What do we know about Khosta-2, this new virus close to Covid-19 discovered in Russia?

New coronavirus in sight! In Russia, American scientists have discovered a cousin virus of Sars-Cov-2 in bats, according to a study published by Washington State University in the journal PLoS Pathogens.

Called Khosta-2, this virus could affect humans, and, like certain sub-variants of Omicron, escape the immunity conferred by anti-Covid vaccines. What to fear a next pandemic?

Contamination of human cells and immune escape

Discovered in 2020 by a team of “virus-hunting” scientists, Khosta-2 was discovered in bats in Russia’s Sochi National Park, without however causing concern to American researchers, who did not then thought it might pose a threat to public health. Already in bats in Russia, scientists had unearthed a sister virus, Khosta-1, which, after laboratory examination, had proved incapable of contaminating human cells. But the relative serenity of scientists was disturbed by in-depth analyzes carried out on Khosta-2 in the laboratory, which demonstrated that this new coronavirus had the capacity to infect human cells.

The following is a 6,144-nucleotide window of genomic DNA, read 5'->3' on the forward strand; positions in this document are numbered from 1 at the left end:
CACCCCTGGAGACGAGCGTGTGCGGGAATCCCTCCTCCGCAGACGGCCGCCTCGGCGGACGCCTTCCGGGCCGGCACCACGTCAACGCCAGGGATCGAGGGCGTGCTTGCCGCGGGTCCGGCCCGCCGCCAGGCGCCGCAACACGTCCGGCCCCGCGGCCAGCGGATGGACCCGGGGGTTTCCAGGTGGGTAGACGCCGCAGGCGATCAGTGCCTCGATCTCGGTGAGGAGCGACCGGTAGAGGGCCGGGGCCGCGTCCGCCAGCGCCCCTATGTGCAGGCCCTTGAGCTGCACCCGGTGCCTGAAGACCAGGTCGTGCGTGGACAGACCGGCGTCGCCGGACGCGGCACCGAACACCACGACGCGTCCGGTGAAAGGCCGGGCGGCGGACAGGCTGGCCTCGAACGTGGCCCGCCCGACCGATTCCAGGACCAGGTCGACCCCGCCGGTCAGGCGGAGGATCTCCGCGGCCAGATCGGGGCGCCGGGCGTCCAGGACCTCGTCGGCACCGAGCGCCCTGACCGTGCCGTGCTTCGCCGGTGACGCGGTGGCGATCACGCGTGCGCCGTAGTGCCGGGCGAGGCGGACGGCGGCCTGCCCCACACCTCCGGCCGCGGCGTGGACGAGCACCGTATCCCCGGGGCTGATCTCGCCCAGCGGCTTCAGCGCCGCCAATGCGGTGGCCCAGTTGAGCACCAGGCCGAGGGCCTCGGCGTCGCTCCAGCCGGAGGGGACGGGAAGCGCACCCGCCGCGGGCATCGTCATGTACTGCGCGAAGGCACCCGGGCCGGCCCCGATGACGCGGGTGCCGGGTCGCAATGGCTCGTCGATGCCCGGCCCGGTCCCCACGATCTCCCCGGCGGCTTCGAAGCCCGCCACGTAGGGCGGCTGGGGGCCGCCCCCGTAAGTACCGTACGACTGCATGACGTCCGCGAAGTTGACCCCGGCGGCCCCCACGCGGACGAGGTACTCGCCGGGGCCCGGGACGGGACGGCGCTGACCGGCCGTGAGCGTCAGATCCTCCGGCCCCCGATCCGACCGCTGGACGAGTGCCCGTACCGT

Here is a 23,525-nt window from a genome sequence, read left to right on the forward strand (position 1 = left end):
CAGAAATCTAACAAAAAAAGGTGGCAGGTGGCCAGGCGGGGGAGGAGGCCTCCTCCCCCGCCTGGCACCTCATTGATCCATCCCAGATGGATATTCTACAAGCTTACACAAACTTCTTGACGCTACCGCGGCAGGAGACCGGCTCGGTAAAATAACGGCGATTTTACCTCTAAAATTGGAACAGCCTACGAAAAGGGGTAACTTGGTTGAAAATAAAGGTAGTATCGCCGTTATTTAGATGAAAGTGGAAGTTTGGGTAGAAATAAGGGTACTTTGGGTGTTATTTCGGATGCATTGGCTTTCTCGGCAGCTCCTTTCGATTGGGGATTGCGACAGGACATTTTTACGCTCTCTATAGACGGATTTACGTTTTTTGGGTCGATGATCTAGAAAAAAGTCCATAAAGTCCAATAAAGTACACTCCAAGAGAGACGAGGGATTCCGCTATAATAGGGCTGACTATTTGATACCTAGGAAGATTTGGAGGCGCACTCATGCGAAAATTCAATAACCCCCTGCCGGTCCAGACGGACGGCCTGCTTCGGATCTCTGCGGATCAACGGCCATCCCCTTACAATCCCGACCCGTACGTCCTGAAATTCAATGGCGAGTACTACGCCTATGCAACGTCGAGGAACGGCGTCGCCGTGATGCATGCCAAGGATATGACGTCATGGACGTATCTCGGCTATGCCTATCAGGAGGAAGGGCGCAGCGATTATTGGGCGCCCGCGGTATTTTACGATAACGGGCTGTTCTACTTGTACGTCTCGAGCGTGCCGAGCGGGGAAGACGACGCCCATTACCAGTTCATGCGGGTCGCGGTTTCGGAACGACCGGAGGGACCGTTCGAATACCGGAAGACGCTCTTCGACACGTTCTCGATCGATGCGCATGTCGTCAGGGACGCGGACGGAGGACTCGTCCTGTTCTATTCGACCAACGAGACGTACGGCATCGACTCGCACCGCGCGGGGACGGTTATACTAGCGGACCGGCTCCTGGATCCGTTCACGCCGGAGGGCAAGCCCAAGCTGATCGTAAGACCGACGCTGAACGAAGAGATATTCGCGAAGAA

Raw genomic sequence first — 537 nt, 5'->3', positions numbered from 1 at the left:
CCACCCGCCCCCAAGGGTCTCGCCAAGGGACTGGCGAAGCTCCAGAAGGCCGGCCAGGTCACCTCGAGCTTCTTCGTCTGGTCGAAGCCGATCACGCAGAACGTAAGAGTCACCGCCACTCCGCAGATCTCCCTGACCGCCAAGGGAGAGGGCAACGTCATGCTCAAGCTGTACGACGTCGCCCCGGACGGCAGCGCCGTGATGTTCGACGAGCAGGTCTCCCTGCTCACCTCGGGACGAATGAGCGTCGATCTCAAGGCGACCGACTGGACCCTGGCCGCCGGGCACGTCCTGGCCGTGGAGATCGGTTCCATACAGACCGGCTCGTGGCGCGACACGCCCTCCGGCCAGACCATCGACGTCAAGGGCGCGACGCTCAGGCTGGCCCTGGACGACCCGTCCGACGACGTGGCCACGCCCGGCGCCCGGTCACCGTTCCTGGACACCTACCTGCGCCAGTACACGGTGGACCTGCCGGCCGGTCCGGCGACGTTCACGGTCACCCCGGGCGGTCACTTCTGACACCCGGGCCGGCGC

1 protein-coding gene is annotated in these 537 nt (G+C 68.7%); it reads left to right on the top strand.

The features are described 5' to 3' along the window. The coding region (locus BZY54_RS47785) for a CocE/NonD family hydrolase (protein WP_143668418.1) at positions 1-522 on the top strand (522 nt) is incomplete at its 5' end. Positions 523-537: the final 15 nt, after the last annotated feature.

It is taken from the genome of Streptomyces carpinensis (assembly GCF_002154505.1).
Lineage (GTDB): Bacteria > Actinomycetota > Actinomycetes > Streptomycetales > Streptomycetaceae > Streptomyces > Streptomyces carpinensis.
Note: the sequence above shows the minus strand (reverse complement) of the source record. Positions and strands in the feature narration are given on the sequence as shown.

Khosta-2 appears to bind to the same protein, ACE2, as SARS-CoV-2 to enter human cells. “Receptors on human cells are the pathway by which viruses enter cells,” explained the Time virologist Michael Letko, a professor at Washington State University and lead author of the study.

And to complete this unpleasant discovery, additional analyzes have shown that Khosta-2 would also have the ability to escape the immunity conferred by infection and anti-Covid vaccination. “It is concerning to see that there are viruses circulating in nature which can bind to human receptors and are not neutralized by current vaccine responses”, warned Professor Letko.

No contamination reported in humans

However, the researchers want to be reassuring. To date, no human contamination has been reported. In addition, according to the results of their analyses, the Khosta-2 coronavirus does not seem to have the genes likely to cause serious forms in humans.

Which could evolve if Khosta-2 starts circulating and mixing with SARS-CoV-2 genes. “The concern is that SARS-CoV-2 could spread to animals infected with Khosta-2, recombine, and then infect human cells. They could be resistant to vaccine immunity and have more virulent factors, ”explained Professor Letko, for whom anti-Covid vaccination must not weaken.

However, according to the latest data collected by the WHO, a quarter of people in the world have still not received a primary vaccination against Covid-19.

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